Post-Taylor court rejects third-party "fault" without duty
Part of the history of tort "reform" legislation was a movement to eliminate joint and several [or "deep-pocket"] liability. The Michigan Legislature adopted a statute that achieved that end by allowing victims to recover from a particular defendant only those damages attributable to that defendant's fault. (In this way, the innocent victim bears the weight of the "third-party's" uninsured or uncollectible share of fault. The reform legislation also allowed the defendant in a lawsuit to blame others who are "at fault" in causing the victim's injuries, without actually suing them. Insurers had argued that they should be able to place blame on third parties, and avoid responsibility for their "share" of responsibility, even if the third party wasn't included in the lawsuit. They went an additional step, next, and argued that they should be able to deduct damages for the "fault" of a third-party who owed no duty to the victim.
The Court of Appeals rejected this defense argument, initially, pointing out that if the third-party owed no duty to the victim, legally he or she could not be "at fault" in causing the injuries: therefore the Defendant could not invoke the third party's inappropriate behavior to insulate the Defendant from the stranger's share of the victim's damages. A second panel of the Court of Appeals, composed of more insurance-friendly judges, refused to follow the initial decision in the Court of Appeals, and allowed a defendant to ask the jury to reduce the victim's recovery by the "fault" of a third party who owed no duty to the victim.
On the appeal of a third case, the Supreme Court rejected the latter court's analysis and turned down the insurance argument. In Romain v. Frankenmuth Mutual Insurance Company, the four-member majority of the Supreme Court pointed out that under the existing appellate rules, the latter Court of Appeals panel should have considered itself bound by the first opinion issued in that court. Regardless of procedure, however, the majority rejected the substantive argument that a third-party who owed no duty could legally be at fault for a victim's injuries.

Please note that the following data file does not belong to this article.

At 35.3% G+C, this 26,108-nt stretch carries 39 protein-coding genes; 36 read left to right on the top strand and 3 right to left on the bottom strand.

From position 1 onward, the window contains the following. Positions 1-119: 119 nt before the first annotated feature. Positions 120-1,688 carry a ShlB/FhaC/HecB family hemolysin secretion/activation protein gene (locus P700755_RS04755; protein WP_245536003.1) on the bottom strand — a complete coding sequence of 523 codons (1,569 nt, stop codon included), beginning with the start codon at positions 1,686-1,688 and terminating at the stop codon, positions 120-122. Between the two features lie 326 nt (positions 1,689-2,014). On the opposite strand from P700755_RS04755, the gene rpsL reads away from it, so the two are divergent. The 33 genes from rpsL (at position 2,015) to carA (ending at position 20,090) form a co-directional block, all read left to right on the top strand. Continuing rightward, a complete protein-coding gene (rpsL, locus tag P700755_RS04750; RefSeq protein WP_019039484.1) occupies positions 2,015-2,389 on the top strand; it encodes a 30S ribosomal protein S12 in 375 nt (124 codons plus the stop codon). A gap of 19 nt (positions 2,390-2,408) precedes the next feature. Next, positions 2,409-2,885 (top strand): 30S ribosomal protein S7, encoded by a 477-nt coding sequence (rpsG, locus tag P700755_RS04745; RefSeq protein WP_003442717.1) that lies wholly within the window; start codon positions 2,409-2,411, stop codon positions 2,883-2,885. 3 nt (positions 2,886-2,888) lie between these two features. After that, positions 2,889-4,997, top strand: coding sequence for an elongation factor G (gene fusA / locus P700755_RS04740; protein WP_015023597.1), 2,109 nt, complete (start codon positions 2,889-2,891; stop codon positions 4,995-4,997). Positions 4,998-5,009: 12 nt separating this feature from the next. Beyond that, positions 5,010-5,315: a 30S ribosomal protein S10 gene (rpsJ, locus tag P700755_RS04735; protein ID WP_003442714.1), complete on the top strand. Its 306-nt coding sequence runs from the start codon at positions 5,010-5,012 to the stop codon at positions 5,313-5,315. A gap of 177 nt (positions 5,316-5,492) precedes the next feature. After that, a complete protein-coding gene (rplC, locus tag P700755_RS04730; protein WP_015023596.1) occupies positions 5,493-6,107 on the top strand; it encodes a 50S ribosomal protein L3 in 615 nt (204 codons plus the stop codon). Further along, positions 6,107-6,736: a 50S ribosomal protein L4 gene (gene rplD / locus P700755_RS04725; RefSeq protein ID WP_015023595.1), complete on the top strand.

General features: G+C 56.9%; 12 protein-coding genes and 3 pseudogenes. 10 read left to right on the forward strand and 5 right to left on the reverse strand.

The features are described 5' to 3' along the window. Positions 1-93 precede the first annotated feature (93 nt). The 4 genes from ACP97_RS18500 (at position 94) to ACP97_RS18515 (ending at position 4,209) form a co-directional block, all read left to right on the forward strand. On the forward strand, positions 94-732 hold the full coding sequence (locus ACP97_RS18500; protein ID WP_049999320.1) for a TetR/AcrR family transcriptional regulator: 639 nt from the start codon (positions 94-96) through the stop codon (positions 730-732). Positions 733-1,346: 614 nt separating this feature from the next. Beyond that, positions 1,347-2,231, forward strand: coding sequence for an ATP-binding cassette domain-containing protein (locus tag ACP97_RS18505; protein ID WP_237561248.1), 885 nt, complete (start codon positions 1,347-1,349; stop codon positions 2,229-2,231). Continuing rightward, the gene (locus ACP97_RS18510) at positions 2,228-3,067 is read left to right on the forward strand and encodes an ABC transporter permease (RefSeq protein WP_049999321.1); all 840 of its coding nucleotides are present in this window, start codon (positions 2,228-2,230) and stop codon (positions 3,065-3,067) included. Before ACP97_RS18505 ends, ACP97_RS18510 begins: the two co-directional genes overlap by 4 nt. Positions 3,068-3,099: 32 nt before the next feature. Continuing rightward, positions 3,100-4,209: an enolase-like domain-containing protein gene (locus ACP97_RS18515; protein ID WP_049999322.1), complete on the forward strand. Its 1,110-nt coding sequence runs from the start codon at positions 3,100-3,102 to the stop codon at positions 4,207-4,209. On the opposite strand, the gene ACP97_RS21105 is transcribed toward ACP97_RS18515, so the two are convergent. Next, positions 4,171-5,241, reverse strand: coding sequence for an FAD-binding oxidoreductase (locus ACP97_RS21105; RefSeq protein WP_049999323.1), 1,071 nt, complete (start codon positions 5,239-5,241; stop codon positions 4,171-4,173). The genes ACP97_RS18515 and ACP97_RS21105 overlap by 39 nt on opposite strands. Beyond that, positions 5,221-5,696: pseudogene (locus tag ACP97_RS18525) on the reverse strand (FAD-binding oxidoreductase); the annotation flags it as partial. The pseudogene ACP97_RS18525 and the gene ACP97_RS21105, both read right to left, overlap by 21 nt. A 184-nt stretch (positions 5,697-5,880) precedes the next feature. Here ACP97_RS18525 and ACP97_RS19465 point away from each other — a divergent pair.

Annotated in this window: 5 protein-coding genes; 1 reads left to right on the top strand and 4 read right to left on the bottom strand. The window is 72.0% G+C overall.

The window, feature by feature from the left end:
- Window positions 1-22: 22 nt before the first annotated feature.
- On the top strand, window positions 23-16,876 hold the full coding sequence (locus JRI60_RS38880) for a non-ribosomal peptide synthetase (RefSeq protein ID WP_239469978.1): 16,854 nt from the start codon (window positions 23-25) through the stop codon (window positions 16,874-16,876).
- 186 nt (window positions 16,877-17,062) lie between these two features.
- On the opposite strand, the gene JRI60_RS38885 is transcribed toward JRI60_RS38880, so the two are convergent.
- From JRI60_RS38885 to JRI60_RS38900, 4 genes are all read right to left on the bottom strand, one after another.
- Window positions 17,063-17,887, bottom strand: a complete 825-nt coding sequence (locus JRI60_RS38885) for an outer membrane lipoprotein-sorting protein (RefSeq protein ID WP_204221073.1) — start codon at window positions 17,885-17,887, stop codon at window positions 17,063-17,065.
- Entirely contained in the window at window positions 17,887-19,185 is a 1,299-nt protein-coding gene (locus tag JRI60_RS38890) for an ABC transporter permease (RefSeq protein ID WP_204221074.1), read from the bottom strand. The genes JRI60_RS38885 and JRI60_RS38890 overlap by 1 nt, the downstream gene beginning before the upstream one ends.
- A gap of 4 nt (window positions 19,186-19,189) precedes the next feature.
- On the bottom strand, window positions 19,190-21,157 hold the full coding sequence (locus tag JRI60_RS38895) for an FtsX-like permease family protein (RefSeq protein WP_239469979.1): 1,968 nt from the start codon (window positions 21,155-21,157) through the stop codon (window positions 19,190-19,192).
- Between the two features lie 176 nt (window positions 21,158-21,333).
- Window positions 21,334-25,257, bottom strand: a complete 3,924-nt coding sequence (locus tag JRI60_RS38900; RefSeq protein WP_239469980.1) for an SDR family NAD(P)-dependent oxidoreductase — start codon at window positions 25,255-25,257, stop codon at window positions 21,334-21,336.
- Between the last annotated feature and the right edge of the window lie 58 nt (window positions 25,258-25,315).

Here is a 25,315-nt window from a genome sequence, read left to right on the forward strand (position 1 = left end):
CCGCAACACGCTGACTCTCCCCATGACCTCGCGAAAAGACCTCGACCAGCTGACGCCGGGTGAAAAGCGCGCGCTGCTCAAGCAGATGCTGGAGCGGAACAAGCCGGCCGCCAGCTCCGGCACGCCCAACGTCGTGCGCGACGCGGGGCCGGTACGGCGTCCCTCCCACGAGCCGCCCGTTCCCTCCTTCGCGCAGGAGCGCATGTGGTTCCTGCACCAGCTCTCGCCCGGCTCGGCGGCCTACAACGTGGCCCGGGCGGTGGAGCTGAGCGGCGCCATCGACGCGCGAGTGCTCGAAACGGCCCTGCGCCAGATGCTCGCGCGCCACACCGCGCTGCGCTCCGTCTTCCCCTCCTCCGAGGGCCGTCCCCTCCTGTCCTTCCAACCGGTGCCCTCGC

In the Romain case, the victims had sued their insurer, Frankenmuth, and IAQ, a home inspection company, alleging a tort responsibility for the victims' home damage claims. The trial court ruled that IAQ's only duty was a contract obligation to Frankenmuth, which had hired it to test the home, and dismissed the victims' claims against IAQ. Frankenmuth then filed a "third-party" notice, attempting to reduce any recovery against it by the "fault" of IAQ (rather than filing a cross-claim against IAQ). Frankenmuth was hoping to reduce its damage responsibility without meeting the normal procedural requirements of proving a claim against a party-litigant represented by counsel.
In a brief opinion, the Supreme Court dismissed this illogical and unfair argument and grounded its analysis on forty years of Michigan precedent. The dissenters (i.e., the remnants of the pro-insurance "Engler majority") wrote for 12 pages in an attempt to justify their argument that one who owed no duty could be "at fault." They would have been completely comfortable with a holding that precluded the victims from suing IAQ, while still allowing the jury to reduce the victims' recovery by the fault the defendant suggested for IAQ. Thank goodness for consumers and victims, the dominance of the insurance-rubber-stamping-"Engler majority" has ended.